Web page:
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Apr 29, 2017
Israelis And Palestinians Set Aside Their Differences To Save Animals In Need: The anguspost.com on @theronniere
Love this story….on a recent trip to Palestine as we were biking through the beautiful countryside and enjoying the food and the hospitality of the people I could not help but notice the countless dogs and cats that just seemed to be wandering around on their own. As I asked our tour guide about the welfare of the animals I immediately realized the ridiculous nature of my question as he indicated the folks in Palestine are having enough trouble just surviving with the water shortage and all of the rules and regulations imposed by the Israeli government. This lady is doing a good job in a difficult situation–she has a good heart–best wishes and prayers for her facility, not to mention it shines a light on the situation and the suffering, in general. Shining a light on the suffering in Palestine--dogs and people, too--what about the children. from the anguspost.com:
"This is not about politics this is not religious, this is pure human ethics.”
The war between the Israelis and Palestinians is timeless, and one known all too well by most of the general population. The thought of the two groups working together seems decades away from now. However, a recent situation involving shelter animals has struck the hearts of thousands of readers. The safety and well-being of stray dogs has convinced this community to finally work together.
Just east of Bethlehem, in a town called Beit Sahur, the only Palestinian-run animal shelter in the West Bank was in danger of shutting down last week. A crowd-funding campaign was created through Headstart, in which they were asking for NIS 50,000 in order to keep the shelter running. As of Sunday, August 28th, more than NIS 74,000 had been raised. The most incredible part of all of this is that over 400 of the backers were Israeli.
Thanks to hundreds of Israeli donations, it appears [the shelter] will continue its mission of protecting dogs and cats.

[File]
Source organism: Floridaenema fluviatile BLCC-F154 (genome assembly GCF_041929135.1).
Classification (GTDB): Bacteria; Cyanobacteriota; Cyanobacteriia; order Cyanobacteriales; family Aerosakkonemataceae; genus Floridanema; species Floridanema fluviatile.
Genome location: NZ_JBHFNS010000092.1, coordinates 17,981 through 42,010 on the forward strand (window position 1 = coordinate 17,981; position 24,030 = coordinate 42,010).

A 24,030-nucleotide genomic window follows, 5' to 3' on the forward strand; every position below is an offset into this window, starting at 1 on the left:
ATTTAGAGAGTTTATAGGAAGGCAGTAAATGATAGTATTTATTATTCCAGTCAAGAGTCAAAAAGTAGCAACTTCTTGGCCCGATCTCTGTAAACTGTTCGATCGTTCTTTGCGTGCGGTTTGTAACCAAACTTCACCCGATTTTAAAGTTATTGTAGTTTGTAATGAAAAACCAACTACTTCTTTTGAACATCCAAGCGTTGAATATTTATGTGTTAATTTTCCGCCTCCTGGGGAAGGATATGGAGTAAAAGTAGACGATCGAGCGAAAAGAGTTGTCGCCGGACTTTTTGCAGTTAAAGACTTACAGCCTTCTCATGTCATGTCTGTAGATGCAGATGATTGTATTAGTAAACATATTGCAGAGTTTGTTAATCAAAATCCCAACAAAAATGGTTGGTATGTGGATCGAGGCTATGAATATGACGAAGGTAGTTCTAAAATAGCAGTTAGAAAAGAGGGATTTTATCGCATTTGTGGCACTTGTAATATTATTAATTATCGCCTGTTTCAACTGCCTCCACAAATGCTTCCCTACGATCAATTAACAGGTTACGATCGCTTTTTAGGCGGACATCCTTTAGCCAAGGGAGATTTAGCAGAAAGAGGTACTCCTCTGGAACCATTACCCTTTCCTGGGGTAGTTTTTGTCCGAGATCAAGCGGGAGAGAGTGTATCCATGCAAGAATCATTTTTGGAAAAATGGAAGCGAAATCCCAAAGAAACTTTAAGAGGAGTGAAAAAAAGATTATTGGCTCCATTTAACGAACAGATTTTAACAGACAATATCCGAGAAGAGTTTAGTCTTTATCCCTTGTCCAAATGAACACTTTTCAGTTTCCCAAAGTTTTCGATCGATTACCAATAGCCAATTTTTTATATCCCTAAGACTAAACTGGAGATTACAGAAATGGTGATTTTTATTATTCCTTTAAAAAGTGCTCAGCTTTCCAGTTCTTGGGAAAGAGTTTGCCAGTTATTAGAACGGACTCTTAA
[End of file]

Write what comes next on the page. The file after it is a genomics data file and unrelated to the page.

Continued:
The campaign was started and is hosted by Preserving the Rights of Animals (PTROA), an Israeli organization, which will collect funds, and distribute the money to the Beit Sahur shelter. There are currently 60 dogs within their care.
The shelter in Beit Sahur is run by a 38-year-old woman named Diana Babish. Before opening the shelter, Diana Babish was the regional branch manager of the Jordan Commercial Bank. She also has a Masters Degree in international cooperation and development from Bethlehem University.
Babish opened the shelter one year ago, in hopes of aiding the homeless animal population of Bethlehem, as the numbers have risen drastically throughout the years of war.
In an interview with Jerusalem Post, Babish described the reason why she believed an animal shelter was necessary for Bethlehem and surrounding areas.
The idea for a shelter came when I saw how dogs are being treated. Dogs are not a priority animal here and municipalities poison them.
Babish searched for a plot of land to build an animal shelter, but was turned down at every opportunity. Eventually, she was able to convince the Beit Sahur Municipality to provide a small piece of land, where she began construction of the animal shelter.
She paid for the construction out of her own pocket.
President of Preserving the Rights of Animals, Yoram Erez, stated that Babish “didn’t know what kind of trouble she was getting into,” as the epidemic of homeless animals began to overflow her small shelter.
Within months, she was over $3,000 in debt to contractors, and forced to pay daily for the upkeep of the facility.
Though Diana Babish has been able to cut costs by feeding dogs chicken and rice from wedding services, she is still overburdened with expensive medical bills.
Babish often takes in dogs who are injured or sick, and many are in need of greater care than she can give them. Dogs in need of medical treatment are sent to Israeli veterinarians, where the medical bills add up quickly. One dog’s medical bill was over NIS 45,000. Thankfully, PTROA helped cover the cost.
After aiding Babish with her veterinarian care, they aimed to assist her further by creating the crowd-funding campaign. Yoram Erez believes that Babish is headed in the right direction.
The situation is not good for many dogs and cats in the Palestinian Authority, but I think Diana is the point that we need to start from to make a change.
Yoram Erez and PTROA hope that they will be able to raise enough money to open a larger, more modern animal shelter in place of the one Babish has created. They hope to have an open door policy, where both Israelis and Palestinians will have equal access.
For now, they are working in the field to help homeless animals, while raising money to keep Babish’s shelter afloat.
Animals, whether they are in Palestine or in Israel, have to be helped. This is not about politics, this is not religious, this is pure human ethics. I thank all the people for their love and support.